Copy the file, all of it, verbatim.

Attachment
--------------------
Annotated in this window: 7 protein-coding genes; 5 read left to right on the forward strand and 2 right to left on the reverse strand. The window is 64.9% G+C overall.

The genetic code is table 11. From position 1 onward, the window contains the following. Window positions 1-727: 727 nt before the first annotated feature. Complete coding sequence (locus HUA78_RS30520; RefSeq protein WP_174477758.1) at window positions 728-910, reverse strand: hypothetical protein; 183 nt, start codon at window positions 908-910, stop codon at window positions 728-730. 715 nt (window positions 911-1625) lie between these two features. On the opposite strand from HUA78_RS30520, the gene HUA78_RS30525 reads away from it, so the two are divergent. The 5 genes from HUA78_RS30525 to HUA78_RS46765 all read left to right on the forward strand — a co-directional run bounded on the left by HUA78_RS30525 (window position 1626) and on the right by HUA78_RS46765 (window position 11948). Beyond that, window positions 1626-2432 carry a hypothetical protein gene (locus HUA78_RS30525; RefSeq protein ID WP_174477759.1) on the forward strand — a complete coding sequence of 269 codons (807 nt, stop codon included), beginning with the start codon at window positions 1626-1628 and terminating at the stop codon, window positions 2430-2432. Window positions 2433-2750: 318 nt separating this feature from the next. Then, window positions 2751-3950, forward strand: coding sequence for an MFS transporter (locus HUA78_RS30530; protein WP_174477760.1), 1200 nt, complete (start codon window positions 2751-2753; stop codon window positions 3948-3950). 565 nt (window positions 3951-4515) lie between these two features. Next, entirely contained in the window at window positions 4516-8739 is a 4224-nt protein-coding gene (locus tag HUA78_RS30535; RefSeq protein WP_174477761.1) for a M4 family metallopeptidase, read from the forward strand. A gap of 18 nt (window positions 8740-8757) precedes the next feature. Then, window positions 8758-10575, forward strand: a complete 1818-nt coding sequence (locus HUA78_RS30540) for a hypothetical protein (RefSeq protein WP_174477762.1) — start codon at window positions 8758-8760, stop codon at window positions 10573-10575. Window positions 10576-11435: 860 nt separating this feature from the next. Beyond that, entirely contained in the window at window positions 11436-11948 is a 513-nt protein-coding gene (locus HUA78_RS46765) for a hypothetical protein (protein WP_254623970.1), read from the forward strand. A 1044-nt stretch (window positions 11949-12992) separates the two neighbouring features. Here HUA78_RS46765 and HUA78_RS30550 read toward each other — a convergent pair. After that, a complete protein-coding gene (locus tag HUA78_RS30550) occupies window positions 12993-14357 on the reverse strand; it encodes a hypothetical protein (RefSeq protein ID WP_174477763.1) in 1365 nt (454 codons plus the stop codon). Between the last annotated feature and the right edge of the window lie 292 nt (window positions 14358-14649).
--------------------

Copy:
Annotated in this window: 7 protein-coding genes; 5 read left to right on the forward strand and 2 right to left on the reverse strand. The window is 64.9% G+C overall.

The genetic code is table 11. From position 1 onward, the window contains the following. Window positions 1-727: 727 nt before the first annotated feature. Complete coding sequence (locus HUA78_RS30520; RefSeq protein WP_174477758.1) at window positions 728-910, reverse strand: hypothetical protein; 183 nt, start codon at window positions 908-910, stop codon at window positions 728-730. 715 nt (window positions 911-1625) lie between these two features. On the opposite strand from HUA78_RS30520, the gene HUA78_RS30525 reads away from it, so the two are divergent. The 5 genes from HUA78_RS30525 to HUA78_RS46765 all read left to right on the forward strand — a co-directional run bounded on the left by HUA78_RS30525 (window position 1626) and on the right by HUA78_RS46765 (window position 11948). Beyond that, window positions 1626-2432 carry a hypothetical protein gene (locus HUA78_RS30525; RefSeq protein ID WP_174477759.1) on the forward strand — a complete coding sequence of 269 codons (807 nt, stop codon included), beginning with the start codon at window positions 1626-1628 and terminating at the stop codon, window positions 2430-2432. Window positions 2433-2750: 318 nt separating this feature from the next. Then, window positions 2751-3950, forward strand: coding sequence for an MFS transporter (locus HUA78_RS30530; protein WP_174477760.1), 1200 nt, complete (start codon window positions 2751-2753; stop codon window positions 3948-3950). 565 nt (window positions 3951-4515) lie between these two features. Next, entirely contained in the window at window positions 4516-8739 is a 4224-nt protein-coding gene (locus tag HUA78_RS30535; RefSeq protein WP_174477761.1) for a M4 family metallopeptidase, read from the forward strand. A gap of 18 nt (window positions 8740-8757) precedes the next feature. Then, window positions 8758-10575, forward strand: a complete 1818-nt coding sequence (locus HUA78_RS30540) for a hypothetical protein (RefSeq protein WP_174477762.1) — start codon at window positions 8758-8760, stop codon at window positions 10573-10575. Window positions 10576-11435: 860 nt separating this feature from the next. Beyond that, entirely contained in the window at window positions 11436-11948 is a 513-nt protein-coding gene (locus HUA78_RS46765) for a hypothetical protein (protein WP_254623970.1), read from the forward strand. A 1044-nt stretch (window positions 11949-12992) separates the two neighbouring features. Here HUA78_RS46765 and HUA78_RS30550 read toward each other — a convergent pair. After that, a complete protein-coding gene (locus tag HUA78_RS30550) occupies window positions 12993-14357 on the reverse strand; it encodes a hypothetical protein (RefSeq protein ID WP_174477763.1) in 1365 nt (454 codons plus the stop codon). Between the last annotated feature and the right edge of the window lie 292 nt (window positions 14358-14649).